Once upon a time, before laptops, tablets and smartphones atomized our desks, file cabinets and conference rooms, an enterprising salesperson could simply walk into a corporate office, ask for, say, the marketing director—and actually be led back to meet them.
With today’s “offices” often being carried in pockets and purses, the days of the cold call, both in person and on the phone, seem to be over. An infographic created by Sales for Life lists reasons like poor conversion, where only 1% of cold calls actually convert into appointments; the upcoming obsolescence of close to one million sales professionals who will lose their jobs to self-service e-commerce; and a dismal response rate: 9 out of 10 top-level B2B decision makers simply do not respond to cold outreach anymore.
What will replace cold calling? As one of the characters in Deadpool bragged, “Yo, I’m like a boss in the world of guerrilla journalism, and I got mad connects with the peeps behind the curtains!”
Translation for those over 40: Networking pays off—but it’s a lot more personal today, almost like “networking without networking.” And, as Ken Cook noted in the Philadelphia Business Journal, “Think about the successful people you know. They don’t network. They don’t sell. They have relationships—genuine connections with people.”
“Traditional networking misses the most important element in the equation—the person to whom we are connecting,” Cook continues. “Individuals are not numbers in a sales equation. People know the difference between a genuine connection with someone, and individuals who are trying to connect for their own benefit. Get to know the person, his or her interests,, dreams, challenges and vulnerabilities. As you get to know these things about someone, you build trust. From trust comes opportunity.”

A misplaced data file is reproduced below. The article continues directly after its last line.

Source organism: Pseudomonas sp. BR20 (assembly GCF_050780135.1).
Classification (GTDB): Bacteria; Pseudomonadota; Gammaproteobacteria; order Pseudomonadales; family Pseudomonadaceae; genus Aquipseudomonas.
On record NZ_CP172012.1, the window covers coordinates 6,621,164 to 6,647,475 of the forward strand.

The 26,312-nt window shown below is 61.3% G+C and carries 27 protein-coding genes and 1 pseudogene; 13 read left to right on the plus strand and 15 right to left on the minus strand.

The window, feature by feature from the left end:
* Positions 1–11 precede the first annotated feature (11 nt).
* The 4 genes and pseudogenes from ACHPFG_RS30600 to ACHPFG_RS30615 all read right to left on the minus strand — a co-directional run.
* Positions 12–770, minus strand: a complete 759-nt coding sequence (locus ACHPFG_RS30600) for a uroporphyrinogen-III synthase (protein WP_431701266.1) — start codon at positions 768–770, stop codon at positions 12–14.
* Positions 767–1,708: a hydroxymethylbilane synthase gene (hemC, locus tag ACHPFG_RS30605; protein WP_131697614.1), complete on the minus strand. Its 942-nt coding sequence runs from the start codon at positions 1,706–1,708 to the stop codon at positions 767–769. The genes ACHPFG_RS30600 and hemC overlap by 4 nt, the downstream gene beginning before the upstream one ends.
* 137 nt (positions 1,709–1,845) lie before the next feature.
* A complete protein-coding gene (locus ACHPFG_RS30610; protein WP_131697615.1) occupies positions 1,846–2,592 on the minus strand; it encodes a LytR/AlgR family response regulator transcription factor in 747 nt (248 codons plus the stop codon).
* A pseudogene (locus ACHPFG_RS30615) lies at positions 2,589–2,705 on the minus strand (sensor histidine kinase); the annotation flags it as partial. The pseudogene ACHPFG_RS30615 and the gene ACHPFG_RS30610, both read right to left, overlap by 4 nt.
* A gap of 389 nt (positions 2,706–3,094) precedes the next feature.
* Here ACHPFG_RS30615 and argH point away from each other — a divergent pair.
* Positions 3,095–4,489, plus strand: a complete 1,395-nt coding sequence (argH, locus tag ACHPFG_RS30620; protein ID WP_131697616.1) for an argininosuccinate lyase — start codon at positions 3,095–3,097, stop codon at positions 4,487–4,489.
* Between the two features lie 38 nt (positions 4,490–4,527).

Ben Firman, co-founder and managing director at 80-20 Growth Corporation, isn’t ready to hang up on cold calling just yet. In a recent article in the Globe and Mail, Firman writes, “If cold calling is the act of picking up a telephone and asking for a nameless person that holds a generic job title, in order to deliver a canned product pitch, then I would argue that cold calling was not alive in the first place.”
“Skilled cold callers immediately acknowledge that their call wasn’t expected and respectfully deliver a line that catches their prospect’s attention.,” Firman writes. “This invariably earns them another 60 seconds to deliver a succinct and carefully crafted pitch that provides a new perspective on a relevant problem. They are immediately delivering insight, and therefore value. The best salespeople understand the value of every minute of their work day, and they focus on connecting with prospects that meet a predetermined ideal profile.”